# Mathematical Economics - Explained

What is Mathematical Economics?

## What is Mathematical Economics?

Mathematical economics refers to the application of mathematical principles in developing theories and evaluate problems relating to economics. When economists use mathematical methods when creating theories and analyzing economic problems, mathematical economics is put to use. Mathematical economics can also be defined as an integration of mathematical methods and economic principles to formulate economic theories and analysis of problems.

Back to: ECONOMIC ANALYSIS & MONETARY POLICY

## How is Mathematical Economics Used?

Mathematical economics is one of the advanced methods of the study of economics. This model of economics relies on computing models, modern data techniques and other advanced mathematical applications. Mathematical economics seeks to forecast economic patterns, analyze economic problems and create economic theories using a set of statistical data. Through an empirical observation of the data, mathematical economics is able to test economic behaviors and predict outcomes. This model also allows economists to use mathematical methods to interpret and explain economic phenomena. In a wider scope, economists use econometrics to predict the outcome of a certain phenomenon. Econometrics entails the use of statistical methods, mathematics, and economic principles.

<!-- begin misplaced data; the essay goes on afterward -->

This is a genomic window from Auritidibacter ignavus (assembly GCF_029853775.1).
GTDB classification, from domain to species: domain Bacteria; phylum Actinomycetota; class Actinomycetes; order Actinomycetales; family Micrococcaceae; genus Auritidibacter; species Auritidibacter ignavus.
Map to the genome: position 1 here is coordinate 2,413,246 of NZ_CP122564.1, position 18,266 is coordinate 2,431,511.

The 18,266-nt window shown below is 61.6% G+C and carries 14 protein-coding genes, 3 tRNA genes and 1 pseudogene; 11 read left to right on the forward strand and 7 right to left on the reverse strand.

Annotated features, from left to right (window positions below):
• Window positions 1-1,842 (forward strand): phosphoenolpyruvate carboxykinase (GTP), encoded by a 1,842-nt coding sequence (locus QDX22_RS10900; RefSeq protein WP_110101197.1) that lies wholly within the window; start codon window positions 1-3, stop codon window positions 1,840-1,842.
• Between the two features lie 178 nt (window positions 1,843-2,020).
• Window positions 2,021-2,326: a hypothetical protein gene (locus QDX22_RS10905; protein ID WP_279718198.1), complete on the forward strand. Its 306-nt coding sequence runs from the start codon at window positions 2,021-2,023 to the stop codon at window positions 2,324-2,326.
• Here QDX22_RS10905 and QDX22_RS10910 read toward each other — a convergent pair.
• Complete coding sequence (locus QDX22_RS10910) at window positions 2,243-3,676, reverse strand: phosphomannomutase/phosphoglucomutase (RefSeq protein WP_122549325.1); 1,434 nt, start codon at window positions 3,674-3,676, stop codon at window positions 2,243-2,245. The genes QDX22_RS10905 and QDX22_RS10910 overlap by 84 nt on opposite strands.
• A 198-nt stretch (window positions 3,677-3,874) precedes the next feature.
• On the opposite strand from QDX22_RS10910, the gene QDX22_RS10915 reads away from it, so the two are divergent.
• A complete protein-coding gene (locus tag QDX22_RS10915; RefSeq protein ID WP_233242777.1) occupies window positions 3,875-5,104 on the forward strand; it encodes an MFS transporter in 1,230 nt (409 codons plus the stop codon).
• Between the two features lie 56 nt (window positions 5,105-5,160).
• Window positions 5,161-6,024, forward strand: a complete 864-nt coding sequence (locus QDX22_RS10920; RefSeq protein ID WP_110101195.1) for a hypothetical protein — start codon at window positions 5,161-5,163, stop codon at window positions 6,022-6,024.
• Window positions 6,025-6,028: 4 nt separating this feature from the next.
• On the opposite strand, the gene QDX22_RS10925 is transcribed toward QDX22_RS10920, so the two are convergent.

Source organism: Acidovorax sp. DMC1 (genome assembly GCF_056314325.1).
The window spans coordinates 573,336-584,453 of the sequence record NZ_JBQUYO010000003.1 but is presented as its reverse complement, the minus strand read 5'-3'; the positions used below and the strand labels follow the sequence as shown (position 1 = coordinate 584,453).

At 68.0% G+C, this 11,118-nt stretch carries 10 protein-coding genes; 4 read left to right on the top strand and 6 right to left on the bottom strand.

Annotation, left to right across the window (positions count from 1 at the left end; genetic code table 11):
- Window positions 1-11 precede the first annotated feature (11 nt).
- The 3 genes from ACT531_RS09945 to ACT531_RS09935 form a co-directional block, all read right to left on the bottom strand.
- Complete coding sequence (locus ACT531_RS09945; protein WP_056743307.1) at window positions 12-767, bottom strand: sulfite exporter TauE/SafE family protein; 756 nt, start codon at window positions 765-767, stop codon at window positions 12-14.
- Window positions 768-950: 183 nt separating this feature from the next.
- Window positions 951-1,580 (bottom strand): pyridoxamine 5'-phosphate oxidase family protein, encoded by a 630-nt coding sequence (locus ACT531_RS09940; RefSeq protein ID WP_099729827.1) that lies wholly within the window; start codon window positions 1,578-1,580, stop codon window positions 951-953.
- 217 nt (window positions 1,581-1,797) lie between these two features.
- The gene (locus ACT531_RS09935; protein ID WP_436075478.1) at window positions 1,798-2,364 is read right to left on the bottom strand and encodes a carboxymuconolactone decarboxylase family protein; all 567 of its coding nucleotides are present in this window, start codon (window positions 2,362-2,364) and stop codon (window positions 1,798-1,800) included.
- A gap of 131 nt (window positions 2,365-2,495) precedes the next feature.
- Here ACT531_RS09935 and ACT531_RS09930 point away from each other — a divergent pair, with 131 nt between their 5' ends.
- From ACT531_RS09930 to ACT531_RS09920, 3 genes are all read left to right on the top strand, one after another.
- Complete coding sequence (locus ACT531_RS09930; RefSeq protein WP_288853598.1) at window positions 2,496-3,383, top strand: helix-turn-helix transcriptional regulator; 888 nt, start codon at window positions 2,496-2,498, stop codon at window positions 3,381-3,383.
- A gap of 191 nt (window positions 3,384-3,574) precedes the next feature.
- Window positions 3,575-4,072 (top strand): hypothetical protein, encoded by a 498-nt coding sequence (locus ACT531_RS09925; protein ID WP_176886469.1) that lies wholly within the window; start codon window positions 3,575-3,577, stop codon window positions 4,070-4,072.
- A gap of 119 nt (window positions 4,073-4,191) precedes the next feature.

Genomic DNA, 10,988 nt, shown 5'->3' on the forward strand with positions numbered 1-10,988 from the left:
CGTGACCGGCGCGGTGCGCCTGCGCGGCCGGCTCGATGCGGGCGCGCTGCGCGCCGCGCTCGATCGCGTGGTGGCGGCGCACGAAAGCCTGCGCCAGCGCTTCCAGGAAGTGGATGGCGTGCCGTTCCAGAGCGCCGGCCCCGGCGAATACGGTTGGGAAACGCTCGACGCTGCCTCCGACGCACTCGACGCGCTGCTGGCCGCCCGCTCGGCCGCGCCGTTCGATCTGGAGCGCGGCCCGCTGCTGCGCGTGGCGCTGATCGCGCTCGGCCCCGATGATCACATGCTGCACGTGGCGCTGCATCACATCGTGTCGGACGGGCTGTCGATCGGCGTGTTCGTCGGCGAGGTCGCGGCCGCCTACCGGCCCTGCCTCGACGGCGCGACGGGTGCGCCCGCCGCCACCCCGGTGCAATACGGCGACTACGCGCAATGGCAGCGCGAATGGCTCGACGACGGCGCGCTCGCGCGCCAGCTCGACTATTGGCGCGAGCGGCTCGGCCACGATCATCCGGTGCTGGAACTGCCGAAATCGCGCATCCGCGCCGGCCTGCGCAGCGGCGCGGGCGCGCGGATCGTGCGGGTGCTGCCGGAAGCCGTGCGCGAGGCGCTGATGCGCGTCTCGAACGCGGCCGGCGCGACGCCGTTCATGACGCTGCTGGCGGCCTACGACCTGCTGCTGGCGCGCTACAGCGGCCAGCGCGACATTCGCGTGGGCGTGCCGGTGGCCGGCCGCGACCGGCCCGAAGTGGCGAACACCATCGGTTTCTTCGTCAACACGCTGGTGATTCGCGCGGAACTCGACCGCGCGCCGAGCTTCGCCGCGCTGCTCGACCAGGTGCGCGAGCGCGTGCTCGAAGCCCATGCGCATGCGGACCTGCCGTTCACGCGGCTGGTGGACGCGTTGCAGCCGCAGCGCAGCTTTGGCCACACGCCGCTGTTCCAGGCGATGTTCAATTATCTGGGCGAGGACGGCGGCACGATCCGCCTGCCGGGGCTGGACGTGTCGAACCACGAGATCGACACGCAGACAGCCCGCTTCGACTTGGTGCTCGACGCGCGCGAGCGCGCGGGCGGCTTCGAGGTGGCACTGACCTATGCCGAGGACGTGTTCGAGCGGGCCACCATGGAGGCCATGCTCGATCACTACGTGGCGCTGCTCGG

## Using Econometrics

Economists turn to econometrics in specific cases, especially in policymaking where decisions pertaining to an economy are to be made. This economic model embodies statistical, mathematics and economic principles. Before setting an appropriate monetary policy for an economy, for instance, policymakers need to analyze the impact of the policy and how it would affect economic growth. Using econometrics, policymakers can easily use multiple statistical data at their disposal to make an empirical judgment about the policy. Aside from economic policy, other branches of economics that use econometrics are labor economics, finance, macroeconomics, and microeconomics.

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